Religion is Important for 18% of Russian People, but Religiosity Levels are Higher in Germany, Poland and the U.S.
Author: Andrey Kortunov, Director General of the Russian International Affairs Council
The confrontation between western humanitarian secularism and Russian religious traditionalism is viewed as a manifestation of the value gap between Russia and the West. It is believed that the West has lost its Christian foundations, while Russia remains the stronghold of the basic values of Orthodoxy (and to some degree, Islam).
However, a recent study of the comparative level of religiosity in the world shows a different picture. According to the study, religion is very important for 18 per cent of Russian people, while 57 per cent of respondents said that religion played a relatively important role in their lives.
These numbers are higher than in the United Kingdom (18 per cent and 42 per cent, respectively), Japan (13 per cent and 41 per cent) and France (10 per cent and 37 per cent). However, they are lower than in Germany (22 per cent and 57 per cent), Poland (29 per cent and 79 per cent), and the United States (55 per cent and 85 per cent). It is the United States, and not Russia, that is the “religiosity leader” of the developed world.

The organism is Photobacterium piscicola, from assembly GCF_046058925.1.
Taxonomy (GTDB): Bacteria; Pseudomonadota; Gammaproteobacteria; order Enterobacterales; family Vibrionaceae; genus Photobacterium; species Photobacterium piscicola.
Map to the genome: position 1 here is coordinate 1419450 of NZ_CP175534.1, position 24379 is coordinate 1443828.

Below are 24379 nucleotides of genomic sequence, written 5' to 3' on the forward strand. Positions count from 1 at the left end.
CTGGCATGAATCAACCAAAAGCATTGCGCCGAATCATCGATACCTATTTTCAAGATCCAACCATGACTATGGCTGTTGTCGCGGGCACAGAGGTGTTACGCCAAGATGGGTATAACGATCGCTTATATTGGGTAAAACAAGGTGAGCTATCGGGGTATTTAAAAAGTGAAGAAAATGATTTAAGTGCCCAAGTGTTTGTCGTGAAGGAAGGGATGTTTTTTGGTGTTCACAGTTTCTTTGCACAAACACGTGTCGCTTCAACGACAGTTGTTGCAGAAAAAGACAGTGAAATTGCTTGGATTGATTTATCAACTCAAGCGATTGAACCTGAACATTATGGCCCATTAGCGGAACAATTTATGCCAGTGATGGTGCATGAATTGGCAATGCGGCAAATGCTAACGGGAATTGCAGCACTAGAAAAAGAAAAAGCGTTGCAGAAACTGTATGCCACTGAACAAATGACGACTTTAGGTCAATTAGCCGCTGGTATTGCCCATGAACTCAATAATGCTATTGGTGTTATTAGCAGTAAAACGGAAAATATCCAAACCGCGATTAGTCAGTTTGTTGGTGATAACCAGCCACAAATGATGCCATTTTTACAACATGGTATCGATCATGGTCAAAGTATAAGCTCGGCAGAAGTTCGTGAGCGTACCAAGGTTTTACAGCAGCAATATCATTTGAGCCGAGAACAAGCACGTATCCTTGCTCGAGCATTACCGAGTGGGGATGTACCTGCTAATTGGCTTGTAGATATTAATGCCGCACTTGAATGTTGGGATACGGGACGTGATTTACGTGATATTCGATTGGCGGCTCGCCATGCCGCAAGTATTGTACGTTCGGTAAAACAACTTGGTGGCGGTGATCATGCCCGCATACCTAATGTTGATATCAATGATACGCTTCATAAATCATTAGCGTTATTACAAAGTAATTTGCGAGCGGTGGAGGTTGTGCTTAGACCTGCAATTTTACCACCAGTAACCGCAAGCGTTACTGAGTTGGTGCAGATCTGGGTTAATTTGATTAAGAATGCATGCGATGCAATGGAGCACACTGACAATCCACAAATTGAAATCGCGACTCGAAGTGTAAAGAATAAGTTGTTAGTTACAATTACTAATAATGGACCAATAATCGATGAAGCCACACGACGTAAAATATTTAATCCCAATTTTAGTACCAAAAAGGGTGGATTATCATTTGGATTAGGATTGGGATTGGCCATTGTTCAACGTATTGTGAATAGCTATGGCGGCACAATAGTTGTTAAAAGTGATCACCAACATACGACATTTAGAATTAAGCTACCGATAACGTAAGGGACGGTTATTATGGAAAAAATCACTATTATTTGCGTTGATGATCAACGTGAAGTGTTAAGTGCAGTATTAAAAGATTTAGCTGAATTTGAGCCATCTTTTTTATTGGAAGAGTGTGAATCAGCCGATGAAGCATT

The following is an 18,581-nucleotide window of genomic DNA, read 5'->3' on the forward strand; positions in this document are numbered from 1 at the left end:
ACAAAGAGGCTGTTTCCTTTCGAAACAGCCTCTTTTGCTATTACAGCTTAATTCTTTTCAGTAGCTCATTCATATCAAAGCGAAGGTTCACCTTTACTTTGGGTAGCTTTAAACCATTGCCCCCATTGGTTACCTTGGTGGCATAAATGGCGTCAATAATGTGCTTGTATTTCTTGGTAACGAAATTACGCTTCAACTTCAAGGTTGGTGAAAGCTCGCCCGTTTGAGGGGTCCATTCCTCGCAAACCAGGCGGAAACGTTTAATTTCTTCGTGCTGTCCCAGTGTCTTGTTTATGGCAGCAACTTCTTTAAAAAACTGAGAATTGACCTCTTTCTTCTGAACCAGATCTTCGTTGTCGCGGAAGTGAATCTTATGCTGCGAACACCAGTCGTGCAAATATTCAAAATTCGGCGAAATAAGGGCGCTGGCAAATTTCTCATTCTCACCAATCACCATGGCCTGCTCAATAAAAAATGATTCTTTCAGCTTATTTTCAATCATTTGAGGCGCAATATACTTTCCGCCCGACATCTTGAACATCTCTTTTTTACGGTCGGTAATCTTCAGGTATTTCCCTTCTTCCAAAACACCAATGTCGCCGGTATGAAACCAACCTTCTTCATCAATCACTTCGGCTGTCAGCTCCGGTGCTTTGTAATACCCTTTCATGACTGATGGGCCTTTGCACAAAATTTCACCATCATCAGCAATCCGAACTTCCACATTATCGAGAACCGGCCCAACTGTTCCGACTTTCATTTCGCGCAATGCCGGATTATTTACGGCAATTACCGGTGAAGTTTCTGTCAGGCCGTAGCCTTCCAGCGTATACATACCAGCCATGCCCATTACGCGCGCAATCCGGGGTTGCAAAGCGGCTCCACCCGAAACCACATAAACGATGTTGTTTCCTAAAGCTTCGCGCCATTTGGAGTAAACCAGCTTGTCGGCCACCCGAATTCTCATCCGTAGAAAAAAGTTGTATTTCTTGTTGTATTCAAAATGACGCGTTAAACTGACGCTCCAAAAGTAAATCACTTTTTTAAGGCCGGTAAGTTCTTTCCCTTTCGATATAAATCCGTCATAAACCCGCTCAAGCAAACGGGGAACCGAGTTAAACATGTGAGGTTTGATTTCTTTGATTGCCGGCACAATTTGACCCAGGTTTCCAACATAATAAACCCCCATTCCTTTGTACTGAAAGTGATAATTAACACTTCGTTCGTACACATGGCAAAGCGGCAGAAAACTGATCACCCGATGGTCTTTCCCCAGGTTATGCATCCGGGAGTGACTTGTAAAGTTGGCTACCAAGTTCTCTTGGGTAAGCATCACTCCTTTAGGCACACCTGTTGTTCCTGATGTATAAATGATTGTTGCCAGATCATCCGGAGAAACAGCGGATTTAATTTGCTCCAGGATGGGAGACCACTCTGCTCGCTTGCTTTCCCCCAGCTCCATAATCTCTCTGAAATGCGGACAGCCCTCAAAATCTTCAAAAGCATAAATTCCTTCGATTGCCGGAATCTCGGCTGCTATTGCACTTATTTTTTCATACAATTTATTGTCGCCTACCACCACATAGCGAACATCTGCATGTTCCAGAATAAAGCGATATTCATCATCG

Developing countries report much higher levels of religiosity, which is illustrated by Brazil (75 per cent and 87 per cent), India (72 per cent and 89 per cent), Turkey (84 per cent and 94 per cent), Nigeria (94 per cent and 97 per cent) and Pakistan (95 per cent and 98 per cent). Indonesia has the world’s highest level of religiosity, at 95 per cent and 99 per cent, respectively.
The study also shows that predominantly Muslim countries are on the whole more religious than Christian countries; older respondents are more religious than the younger generation; and that, on average, religion is more important for females than it is for males.